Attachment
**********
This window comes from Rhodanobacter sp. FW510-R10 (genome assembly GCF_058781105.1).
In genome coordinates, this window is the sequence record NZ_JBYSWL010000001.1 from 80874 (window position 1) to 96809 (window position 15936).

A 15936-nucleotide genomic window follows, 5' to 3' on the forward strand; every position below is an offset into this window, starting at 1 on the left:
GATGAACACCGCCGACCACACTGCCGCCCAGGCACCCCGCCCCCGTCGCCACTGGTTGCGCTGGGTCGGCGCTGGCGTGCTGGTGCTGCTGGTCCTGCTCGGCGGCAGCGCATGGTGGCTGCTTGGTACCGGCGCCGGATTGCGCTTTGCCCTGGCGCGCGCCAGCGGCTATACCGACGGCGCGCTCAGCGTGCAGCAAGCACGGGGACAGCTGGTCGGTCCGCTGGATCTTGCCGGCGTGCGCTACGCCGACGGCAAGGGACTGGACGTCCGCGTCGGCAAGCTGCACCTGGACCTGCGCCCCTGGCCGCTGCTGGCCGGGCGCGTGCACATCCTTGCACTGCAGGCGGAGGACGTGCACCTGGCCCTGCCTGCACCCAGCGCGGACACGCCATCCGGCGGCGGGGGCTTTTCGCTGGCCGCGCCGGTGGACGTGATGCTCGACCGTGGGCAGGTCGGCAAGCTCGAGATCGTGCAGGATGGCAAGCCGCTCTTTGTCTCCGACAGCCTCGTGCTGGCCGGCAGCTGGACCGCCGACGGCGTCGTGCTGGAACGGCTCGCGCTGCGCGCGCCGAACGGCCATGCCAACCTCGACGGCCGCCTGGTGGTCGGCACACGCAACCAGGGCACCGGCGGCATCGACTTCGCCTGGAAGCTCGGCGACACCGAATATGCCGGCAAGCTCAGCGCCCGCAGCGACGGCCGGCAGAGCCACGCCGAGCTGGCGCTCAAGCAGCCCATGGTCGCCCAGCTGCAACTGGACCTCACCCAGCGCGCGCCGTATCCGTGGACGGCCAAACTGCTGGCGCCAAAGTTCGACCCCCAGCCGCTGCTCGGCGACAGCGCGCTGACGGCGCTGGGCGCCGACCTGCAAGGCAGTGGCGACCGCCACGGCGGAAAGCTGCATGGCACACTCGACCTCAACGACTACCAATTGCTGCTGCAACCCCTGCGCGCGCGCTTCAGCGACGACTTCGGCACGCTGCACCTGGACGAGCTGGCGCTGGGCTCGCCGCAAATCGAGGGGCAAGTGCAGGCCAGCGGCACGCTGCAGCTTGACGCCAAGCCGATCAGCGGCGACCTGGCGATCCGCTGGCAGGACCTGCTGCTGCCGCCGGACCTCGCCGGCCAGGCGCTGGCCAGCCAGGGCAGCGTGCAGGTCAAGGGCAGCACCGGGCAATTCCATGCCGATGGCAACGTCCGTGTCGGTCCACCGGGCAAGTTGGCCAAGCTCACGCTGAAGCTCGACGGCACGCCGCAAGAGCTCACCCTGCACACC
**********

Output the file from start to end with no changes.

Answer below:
This window comes from Rhodanobacter sp. FW510-R10 (genome assembly GCF_058781105.1).
In genome coordinates, this window is the sequence record NZ_JBYSWL010000001.1 from 80874 (window position 1) to 96809 (window position 15936).

A 15936-nucleotide genomic window follows, 5' to 3' on the forward strand; every position below is an offset into this window, starting at 1 on the left:
GATGAACACCGCCGACCACACTGCCGCCCAGGCACCCCGCCCCCGTCGCCACTGGTTGCGCTGGGTCGGCGCTGGCGTGCTGGTGCTGCTGGTCCTGCTCGGCGGCAGCGCATGGTGGCTGCTTGGTACCGGCGCCGGATTGCGCTTTGCCCTGGCGCGCGCCAGCGGCTATACCGACGGCGCGCTCAGCGTGCAGCAAGCACGGGGACAGCTGGTCGGTCCGCTGGATCTTGCCGGCGTGCGCTACGCCGACGGCAAGGGACTGGACGTCCGCGTCGGCAAGCTGCACCTGGACCTGCGCCCCTGGCCGCTGCTGGCCGGGCGCGTGCACATCCTTGCACTGCAGGCGGAGGACGTGCACCTGGCCCTGCCTGCACCCAGCGCGGACACGCCATCCGGCGGCGGGGGCTTTTCGCTGGCCGCGCCGGTGGACGTGATGCTCGACCGTGGGCAGGTCGGCAAGCTCGAGATCGTGCAGGATGGCAAGCCGCTCTTTGTCTCCGACAGCCTCGTGCTGGCCGGCAGCTGGACCGCCGACGGCGTCGTGCTGGAACGGCTCGCGCTGCGCGCGCCGAACGGCCATGCCAACCTCGACGGCCGCCTGGTGGTCGGCACACGCAACCAGGGCACCGGCGGCATCGACTTCGCCTGGAAGCTCGGCGACACCGAATATGCCGGCAAGCTCAGCGCCCGCAGCGACGGCCGGCAGAGCCACGCCGAGCTGGCGCTCAAGCAGCCCATGGTCGCCCAGCTGCAACTGGACCTCACCCAGCGCGCGCCGTATCCGTGGACGGCCAAACTGCTGGCGCCAAAGTTCGACCCCCAGCCGCTGCTCGGCGACAGCGCGCTGACGGCGCTGGGCGCCGACCTGCAAGGCAGTGGCGACCGCCACGGCGGAAAGCTGCATGGCACACTCGACCTCAACGACTACCAATTGCTGCTGCAACCCCTGCGCGCGCGCTTCAGCGACGACTTCGGCACGCTGCACCTGGACGAGCTGGCGCTGGGCTCGCCGCAAATCGAGGGGCAAGTGCAGGCCAGCGGCACGCTGCAGCTTGACGCCAAGCCGATCAGCGGCGACCTGGCGATCCGCTGGCAGGACCTGCTGCTGCCGCCGGACCTCGCCGGCCAGGCGCTGGCCAGCCAGGGCAGCGTGCAGGTCAAGGGCAGCACCGGGCAATTCCATGCCGATGGCAACGTCCGTGTCGGTCCACCGGGCAAGTTGGCCAAGCTCACGCTGAAGCTCGACGGCACGCCGCAAGAGCTCACCCTGCACACC